Methods: Microdata from Swedish nationwide registers were linked to estimate the prevalence-based costs of illness in 2013, including direct costs (prescription drug use and specialised healthcare) and indirect costs (calculated using sick leave and disability pension), and health-related quality of life (estimated from the EQ-5D). Disability level was measured by the Expanded Disability Status Scale (EDSS).

Results: Among 8906 multiple sclerosis patients, EDSS 0.0-3.5 and 7.0-9.5 were associated with mean indirect costs of SEK 117,609 and 461,357, respectively, whereas direct costs were similar between the categories (SEK 117,423 and 102,714, respectively). Prescription drug costs represented 40% of the costs of illness among multiple sclerosis patients with low EDSS, while among patients with high EDSS more than 80% were indirect costs. Among the 1684 individuals who had reported both EQ-5D and EDSS, the lowest health-related quality of life scores were found among those with a high EDSS.

Conclusion: Among people with multiple sclerosis, we confirmed higher costs and lower health-related quality of life in higher disability levels, in particular high indirect costs.

Keywords
Multiple sclerosis, cost of illness, disability evaluation, disease progression, health-related quality of life, healthcare costs, registries, sick leave
National Category
Nursing
Identifiers
urn:nbn:se:rkh:diva-2611 (URN)10.1177/2055217318783352 (DOI)30090640 (PubMedID)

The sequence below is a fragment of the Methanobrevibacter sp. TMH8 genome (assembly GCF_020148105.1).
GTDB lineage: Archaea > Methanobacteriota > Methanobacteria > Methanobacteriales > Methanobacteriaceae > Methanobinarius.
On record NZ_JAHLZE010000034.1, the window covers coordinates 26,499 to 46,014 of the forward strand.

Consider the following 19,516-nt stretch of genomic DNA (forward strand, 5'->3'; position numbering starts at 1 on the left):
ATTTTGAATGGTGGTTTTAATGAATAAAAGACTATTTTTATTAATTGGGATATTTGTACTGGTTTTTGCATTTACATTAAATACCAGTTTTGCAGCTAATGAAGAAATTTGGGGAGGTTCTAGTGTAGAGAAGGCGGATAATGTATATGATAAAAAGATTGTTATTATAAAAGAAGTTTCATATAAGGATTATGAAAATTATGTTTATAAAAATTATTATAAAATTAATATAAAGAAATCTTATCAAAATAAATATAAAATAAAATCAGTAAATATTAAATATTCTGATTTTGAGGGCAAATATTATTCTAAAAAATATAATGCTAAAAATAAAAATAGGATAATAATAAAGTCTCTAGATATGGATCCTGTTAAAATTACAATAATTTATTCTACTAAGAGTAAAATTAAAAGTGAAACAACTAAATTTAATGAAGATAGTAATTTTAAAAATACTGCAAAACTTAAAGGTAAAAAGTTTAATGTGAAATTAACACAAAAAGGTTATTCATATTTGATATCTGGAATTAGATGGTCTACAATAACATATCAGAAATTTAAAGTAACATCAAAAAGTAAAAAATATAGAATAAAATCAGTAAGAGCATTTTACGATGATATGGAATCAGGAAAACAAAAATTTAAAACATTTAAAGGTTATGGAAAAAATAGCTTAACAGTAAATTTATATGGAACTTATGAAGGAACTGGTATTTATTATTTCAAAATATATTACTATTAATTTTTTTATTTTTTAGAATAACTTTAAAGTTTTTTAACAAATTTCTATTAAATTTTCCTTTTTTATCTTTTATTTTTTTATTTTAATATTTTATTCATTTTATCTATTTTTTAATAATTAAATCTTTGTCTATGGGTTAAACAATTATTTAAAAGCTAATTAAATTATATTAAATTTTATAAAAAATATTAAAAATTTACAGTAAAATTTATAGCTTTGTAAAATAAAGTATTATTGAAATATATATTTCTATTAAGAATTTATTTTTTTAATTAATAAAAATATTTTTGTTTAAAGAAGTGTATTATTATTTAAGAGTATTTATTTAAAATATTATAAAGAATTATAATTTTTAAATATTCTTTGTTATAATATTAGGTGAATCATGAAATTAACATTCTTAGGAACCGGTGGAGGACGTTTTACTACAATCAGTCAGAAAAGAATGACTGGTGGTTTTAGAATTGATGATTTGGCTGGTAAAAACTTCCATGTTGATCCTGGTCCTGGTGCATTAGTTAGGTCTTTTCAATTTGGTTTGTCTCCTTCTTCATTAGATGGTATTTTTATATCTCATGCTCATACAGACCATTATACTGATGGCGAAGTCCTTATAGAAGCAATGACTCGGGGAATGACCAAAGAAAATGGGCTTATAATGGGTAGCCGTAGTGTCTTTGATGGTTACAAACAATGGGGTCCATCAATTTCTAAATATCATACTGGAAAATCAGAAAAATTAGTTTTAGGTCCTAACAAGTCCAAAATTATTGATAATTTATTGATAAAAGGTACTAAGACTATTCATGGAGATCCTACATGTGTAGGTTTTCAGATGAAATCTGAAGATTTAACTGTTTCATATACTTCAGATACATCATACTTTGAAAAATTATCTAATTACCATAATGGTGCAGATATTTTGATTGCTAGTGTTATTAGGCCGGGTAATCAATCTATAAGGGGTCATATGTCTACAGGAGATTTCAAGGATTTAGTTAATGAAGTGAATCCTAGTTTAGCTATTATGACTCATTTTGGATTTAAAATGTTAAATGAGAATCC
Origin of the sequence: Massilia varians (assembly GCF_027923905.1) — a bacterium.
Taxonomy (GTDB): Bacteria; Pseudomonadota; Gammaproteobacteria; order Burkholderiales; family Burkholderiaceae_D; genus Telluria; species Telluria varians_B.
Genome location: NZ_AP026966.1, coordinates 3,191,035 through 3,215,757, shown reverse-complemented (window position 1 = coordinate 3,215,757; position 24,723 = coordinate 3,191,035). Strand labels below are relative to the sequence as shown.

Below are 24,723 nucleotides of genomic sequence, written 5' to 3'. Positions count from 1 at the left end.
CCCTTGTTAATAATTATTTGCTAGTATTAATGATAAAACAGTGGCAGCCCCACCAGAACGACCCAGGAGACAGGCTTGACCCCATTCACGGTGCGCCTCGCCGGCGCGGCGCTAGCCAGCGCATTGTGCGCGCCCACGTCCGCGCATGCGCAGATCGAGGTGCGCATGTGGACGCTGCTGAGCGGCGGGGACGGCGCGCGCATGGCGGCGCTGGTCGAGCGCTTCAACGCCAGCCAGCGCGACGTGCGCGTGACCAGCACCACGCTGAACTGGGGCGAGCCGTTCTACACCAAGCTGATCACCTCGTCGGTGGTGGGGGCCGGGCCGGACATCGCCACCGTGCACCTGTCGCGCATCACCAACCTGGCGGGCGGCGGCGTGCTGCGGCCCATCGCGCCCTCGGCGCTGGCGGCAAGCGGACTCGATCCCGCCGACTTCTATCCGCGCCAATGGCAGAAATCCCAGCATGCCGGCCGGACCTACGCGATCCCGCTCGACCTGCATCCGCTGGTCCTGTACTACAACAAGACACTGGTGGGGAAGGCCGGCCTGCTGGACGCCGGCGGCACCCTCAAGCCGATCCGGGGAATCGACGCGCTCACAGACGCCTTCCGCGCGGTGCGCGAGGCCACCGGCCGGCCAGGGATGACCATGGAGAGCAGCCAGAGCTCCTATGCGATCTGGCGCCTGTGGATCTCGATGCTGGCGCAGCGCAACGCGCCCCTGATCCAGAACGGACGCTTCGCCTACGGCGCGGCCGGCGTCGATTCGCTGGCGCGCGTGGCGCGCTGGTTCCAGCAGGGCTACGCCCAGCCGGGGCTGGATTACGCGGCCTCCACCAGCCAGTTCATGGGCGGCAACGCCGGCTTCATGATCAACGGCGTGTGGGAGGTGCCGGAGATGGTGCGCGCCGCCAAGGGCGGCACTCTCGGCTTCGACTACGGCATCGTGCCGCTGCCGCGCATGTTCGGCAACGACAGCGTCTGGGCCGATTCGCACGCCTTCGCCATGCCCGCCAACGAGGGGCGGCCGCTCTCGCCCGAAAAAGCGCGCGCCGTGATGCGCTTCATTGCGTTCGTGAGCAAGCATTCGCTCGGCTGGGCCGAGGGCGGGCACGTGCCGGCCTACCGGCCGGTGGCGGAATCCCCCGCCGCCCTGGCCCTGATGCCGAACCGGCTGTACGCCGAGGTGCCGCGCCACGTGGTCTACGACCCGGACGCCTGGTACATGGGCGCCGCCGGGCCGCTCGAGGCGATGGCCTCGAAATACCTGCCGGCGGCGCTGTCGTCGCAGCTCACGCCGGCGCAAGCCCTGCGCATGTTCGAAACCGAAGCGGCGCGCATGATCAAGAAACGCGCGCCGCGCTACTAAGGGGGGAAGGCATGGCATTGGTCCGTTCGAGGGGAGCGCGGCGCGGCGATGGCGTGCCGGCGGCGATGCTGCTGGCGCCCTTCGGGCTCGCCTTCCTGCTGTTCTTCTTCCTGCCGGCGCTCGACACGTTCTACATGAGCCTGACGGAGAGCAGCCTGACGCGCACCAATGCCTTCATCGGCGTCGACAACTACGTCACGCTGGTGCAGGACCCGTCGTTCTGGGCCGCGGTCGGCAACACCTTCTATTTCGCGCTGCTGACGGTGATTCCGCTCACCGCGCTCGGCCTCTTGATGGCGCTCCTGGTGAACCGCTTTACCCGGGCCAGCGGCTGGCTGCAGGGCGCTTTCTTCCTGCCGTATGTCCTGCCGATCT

Funder
Forte, Swedish Research Council for Health, Working Life and Welfare, 2007-1762
Available from: 2018-08-30 Created: 2018-08-30 Last updated: 2018-09-03Bibliographically approved
Gyllensten, H., Wiberg, M., Alexanderson, K., Norlund, A., Friberg, E., Hillert, J., . . . Tinghög, P. (2018). Costs of illness of multiple sclerosis in Sweden: a population-based register study of people of working age. European Journal of Health Economics, 19(3), 435-446
Open this publication in new window or tab >>Costs of illness of multiple sclerosis in Sweden: a population-based register study of people of working age
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2018 (English)In: European Journal of Health Economics, ISSN 1618-7598, E-ISSN 1618-7601, Vol. 19, no 3, p. 435-446Article in journal (Refereed) Published
Abstract [en]

BACKGROUND: Multiple sclerosis (MS) causes work disability and healthcare resource use, but little is known about the distribution of the associated costs to society.